ATTENTION: We’re moving! In late August, our community service center in Jamaica, Queens will be located at 90-34 161st Street.
  • Health Awareness Series: April 2019 - Measles Cases Continue to Rise: What You Need to Know

    Date: 4/24/2019 03:09:01 PM

    Before the measles vaccine, measles killed 400-500 Americans a year.  Another 4,000 suffered a brain injury from the measles.  It is a bad disease.  Since most people in the United States are vaccinated against measles, measles doesn’t occur here often.  However, there are still many places in the world that don’t have enough measles vaccine, and measles kills about 90,000 people every year.  Travelers have brought measles back to the United States.  There are places in the United States where measles vaccine is less common, and children and adults in those places get measles. 

    Measles is a very contagious disease caused by a virus. It spreads through the air when an infected person coughs or sneezes. Measles starts with fever. Soon after, it causes a cough, runny nose, and red eyes. Then a rash of tiny, red spots breaks out. It starts at the head and spreads to the rest of the body.

    According to the Centers for Disease Control and Prevention, the number of new measles cases in the United States rose in April, bringing the total number to 555 in 2019. This year’s outbreak could be the worst since measles was eliminated as an endemic disease in 2000.

    New York City Mayor Bill deBlasio declared a public health emergency in April in communities in Williamsburg, requiring unvaccinated individuals to receive the vaccine or face a fine (The New York Times, Monday, April 15, 2019).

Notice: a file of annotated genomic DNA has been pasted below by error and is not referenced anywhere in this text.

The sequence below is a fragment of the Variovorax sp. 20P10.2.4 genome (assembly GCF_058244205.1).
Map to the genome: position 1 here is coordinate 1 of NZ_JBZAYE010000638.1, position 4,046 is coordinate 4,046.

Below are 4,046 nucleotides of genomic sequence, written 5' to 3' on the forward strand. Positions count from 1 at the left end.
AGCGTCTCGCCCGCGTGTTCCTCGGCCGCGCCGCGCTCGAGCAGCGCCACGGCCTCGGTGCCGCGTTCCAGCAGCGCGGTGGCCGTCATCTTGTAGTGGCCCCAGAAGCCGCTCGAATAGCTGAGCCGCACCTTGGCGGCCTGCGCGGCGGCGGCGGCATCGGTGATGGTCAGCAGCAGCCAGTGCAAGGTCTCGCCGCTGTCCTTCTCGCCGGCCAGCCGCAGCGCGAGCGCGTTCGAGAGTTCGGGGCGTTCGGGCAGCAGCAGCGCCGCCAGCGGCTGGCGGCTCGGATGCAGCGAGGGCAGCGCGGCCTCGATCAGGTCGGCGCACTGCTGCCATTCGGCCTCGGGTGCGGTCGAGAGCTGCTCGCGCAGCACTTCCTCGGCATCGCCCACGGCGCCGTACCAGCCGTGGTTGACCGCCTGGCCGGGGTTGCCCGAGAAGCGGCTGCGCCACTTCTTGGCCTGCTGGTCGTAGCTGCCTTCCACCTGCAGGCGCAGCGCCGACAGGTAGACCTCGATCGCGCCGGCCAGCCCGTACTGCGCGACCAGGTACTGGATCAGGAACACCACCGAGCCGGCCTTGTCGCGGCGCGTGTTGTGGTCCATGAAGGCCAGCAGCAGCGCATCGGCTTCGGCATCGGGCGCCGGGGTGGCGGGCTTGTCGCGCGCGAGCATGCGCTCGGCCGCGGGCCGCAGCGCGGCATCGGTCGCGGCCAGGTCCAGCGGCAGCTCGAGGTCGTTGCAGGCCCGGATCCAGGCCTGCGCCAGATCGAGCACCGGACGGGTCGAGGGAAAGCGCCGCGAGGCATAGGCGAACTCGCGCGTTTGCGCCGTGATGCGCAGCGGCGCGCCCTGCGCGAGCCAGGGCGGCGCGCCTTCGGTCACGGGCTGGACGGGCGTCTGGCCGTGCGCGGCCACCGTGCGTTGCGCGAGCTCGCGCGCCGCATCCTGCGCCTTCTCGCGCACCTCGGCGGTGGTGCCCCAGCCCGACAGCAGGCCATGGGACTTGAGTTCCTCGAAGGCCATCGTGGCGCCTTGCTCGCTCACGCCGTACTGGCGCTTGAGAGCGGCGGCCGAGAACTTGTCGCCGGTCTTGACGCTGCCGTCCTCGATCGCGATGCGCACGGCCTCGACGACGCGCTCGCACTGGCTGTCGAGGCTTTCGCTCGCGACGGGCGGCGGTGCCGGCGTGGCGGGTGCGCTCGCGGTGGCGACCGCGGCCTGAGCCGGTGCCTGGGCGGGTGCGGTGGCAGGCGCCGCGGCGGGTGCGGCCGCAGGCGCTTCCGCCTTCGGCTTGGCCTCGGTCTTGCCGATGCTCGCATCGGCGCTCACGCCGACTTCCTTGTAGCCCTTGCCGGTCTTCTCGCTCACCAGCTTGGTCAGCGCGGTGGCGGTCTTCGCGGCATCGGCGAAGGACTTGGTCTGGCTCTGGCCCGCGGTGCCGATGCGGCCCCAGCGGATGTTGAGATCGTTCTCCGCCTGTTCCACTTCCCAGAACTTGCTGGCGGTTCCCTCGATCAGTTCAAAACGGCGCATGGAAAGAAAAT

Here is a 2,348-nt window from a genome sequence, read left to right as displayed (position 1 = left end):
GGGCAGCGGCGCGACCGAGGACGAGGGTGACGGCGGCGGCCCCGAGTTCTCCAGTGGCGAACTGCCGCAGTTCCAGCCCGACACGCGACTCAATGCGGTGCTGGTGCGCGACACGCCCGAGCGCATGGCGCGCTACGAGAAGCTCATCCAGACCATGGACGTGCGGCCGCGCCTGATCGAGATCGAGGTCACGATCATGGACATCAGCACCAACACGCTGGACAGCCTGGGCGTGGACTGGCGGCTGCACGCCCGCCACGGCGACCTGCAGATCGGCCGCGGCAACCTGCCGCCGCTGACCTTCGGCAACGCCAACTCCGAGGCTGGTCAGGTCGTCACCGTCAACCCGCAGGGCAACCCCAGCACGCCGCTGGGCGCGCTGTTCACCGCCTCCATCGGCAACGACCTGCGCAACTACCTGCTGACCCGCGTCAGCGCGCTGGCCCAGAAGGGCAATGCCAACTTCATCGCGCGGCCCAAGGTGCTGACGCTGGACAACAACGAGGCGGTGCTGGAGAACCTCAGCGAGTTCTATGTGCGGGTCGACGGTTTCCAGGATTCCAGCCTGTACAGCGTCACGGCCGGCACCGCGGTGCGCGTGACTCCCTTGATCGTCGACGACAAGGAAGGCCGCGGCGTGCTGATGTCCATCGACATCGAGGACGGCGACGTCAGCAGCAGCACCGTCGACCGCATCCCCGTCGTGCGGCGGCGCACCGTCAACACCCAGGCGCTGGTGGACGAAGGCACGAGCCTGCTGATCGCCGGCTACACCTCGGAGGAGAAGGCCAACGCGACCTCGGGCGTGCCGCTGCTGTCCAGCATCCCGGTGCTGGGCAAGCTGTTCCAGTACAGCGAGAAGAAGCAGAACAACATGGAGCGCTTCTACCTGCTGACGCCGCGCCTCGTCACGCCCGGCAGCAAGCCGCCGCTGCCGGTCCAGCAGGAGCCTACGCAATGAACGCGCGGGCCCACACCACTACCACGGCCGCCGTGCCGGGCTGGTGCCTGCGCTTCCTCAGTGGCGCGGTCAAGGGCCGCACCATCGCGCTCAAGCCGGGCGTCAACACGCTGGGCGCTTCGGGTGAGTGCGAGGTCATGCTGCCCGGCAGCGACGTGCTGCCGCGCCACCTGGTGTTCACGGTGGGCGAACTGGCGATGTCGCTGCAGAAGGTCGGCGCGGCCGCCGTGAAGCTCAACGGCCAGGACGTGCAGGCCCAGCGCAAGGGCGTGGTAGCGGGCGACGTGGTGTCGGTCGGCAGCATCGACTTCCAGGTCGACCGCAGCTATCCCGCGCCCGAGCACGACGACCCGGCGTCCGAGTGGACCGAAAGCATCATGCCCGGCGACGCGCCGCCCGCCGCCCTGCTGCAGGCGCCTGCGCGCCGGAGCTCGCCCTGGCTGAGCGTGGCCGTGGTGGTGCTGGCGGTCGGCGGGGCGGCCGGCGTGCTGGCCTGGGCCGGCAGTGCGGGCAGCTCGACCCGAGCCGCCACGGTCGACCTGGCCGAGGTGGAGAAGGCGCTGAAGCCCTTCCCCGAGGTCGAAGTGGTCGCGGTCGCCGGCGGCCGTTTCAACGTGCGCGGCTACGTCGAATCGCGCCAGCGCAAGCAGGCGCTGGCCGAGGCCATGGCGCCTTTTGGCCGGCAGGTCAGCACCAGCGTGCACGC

Measles can be prevented with the MMR vaccine. The vaccine protects against three diseases: measles, mumps, and rubella. The CDC recommends children get two doses of the MMR vaccine, starting with the first dose at 12 through 15 months of age, and the second dose at four through six years of age. Teens and adults should also be up to date on their MMR vaccination.

    The MMR vaccine is very safe and effective. Two doses of MMR vaccine are about 97% effective at preventing measles; one dose is about 93% effective.

    Click on the link below to learn more about the MMR Vaccine. https://www.cdc.gov/vaccines/hcp/conversations/downloads/vacsafe-mmr-color-office.pdf

    According to the CDC, just over 8,000 more people have received the measles, mumps and rubella vaccine so far this year compared with last year, including 1,000 more vaccinations in Williamsburg and Borough Park from March to April.

    Sources:
    https://www.cdc.gov/measles/cases-outbreaks.htmlhttps://www.cdc.gov/measles/vaccination.html

  • Comments

    Post A Comment